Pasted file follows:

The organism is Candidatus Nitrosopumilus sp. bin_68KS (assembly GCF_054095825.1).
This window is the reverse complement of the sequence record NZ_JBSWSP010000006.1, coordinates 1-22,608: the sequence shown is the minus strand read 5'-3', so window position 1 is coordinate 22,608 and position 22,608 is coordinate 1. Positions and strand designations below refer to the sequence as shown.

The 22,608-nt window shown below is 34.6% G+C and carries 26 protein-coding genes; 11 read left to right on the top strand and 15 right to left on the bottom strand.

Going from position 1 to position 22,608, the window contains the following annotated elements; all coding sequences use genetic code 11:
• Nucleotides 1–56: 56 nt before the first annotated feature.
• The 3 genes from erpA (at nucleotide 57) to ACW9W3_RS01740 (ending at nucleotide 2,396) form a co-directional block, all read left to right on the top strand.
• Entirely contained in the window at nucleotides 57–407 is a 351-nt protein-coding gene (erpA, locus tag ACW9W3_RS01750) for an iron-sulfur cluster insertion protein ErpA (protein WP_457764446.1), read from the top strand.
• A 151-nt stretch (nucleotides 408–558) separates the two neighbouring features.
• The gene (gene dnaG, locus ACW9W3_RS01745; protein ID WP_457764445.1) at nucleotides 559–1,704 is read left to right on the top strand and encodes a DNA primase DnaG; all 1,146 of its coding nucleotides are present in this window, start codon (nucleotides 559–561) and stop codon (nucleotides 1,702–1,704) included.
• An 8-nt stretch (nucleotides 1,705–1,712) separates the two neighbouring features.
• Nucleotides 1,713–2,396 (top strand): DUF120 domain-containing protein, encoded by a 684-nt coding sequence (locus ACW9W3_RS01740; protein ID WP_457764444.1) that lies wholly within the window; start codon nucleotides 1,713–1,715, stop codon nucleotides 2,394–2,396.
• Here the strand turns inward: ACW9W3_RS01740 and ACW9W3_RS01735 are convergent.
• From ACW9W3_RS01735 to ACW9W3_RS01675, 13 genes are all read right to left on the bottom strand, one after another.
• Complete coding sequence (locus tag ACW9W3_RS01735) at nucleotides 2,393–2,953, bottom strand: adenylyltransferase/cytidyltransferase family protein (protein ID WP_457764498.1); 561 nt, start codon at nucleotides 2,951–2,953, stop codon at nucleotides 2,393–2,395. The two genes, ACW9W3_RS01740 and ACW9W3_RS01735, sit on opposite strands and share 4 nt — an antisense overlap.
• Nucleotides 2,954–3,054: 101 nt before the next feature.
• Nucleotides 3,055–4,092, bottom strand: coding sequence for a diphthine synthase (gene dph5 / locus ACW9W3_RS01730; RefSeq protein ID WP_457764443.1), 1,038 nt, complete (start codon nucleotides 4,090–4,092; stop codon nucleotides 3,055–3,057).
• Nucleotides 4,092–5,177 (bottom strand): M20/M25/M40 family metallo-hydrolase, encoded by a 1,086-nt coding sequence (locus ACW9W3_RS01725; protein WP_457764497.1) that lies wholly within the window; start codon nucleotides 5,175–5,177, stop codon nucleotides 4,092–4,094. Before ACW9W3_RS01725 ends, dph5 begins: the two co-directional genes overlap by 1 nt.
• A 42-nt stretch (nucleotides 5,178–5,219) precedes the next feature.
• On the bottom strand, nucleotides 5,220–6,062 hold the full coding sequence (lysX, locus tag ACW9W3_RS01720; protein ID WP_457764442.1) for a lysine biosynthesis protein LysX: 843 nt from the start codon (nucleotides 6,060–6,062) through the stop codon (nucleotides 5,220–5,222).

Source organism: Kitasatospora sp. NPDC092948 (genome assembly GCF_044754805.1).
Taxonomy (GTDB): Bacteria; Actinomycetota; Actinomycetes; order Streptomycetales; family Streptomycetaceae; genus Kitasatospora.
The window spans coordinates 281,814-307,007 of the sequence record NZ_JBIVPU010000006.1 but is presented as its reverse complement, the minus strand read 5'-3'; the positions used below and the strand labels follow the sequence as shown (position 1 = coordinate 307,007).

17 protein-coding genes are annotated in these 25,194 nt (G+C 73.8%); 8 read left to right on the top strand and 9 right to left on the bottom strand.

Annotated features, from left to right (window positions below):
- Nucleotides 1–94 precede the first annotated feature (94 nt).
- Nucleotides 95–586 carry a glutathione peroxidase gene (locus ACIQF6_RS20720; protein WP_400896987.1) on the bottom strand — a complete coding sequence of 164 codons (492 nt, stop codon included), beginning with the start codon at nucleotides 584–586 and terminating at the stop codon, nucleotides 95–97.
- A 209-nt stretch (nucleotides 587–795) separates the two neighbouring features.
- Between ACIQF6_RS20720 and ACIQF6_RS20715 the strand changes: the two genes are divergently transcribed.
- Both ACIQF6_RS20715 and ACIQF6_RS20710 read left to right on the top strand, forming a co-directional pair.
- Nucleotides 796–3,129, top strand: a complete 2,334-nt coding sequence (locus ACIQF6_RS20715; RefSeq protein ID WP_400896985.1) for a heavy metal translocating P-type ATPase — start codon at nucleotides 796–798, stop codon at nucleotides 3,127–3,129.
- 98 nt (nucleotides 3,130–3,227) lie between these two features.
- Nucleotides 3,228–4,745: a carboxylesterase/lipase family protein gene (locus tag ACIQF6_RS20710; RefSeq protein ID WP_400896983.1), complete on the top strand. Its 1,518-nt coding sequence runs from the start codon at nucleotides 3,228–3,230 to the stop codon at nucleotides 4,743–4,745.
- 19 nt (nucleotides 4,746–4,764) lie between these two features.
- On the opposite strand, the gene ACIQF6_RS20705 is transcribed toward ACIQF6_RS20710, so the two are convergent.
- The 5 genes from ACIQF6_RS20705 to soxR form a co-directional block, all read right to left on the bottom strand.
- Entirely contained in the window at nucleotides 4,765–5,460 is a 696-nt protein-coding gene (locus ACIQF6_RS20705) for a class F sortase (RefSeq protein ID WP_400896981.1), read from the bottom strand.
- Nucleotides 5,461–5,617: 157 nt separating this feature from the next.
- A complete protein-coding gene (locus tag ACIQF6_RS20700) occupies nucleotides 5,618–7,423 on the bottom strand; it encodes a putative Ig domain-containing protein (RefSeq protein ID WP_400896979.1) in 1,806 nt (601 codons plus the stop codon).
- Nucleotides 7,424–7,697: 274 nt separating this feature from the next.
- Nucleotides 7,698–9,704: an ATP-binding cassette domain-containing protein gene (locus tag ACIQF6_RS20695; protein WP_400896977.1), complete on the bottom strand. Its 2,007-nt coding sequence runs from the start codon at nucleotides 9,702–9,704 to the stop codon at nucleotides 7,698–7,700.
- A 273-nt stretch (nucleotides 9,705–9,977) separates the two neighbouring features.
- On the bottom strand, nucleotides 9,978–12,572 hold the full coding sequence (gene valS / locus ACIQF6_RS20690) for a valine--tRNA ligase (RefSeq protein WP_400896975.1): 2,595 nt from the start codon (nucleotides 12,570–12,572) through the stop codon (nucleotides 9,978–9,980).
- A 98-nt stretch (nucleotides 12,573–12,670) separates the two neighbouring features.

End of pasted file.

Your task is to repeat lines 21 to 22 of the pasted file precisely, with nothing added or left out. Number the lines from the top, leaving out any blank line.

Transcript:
Taxonomy (GTDB): Bacteria; Actinomycetota; Actinomycetes; order Streptomycetales; family Streptomycetaceae; genus Kitasatospora.
The window spans coordinates 281,814-307,007 of the sequence record NZ_JBIVPU010000006.1 but is presented as its reverse complement, the minus strand read 5'-3'; the positions used below and the strand labels follow the sequence as shown (position 1 = coordinate 307,007).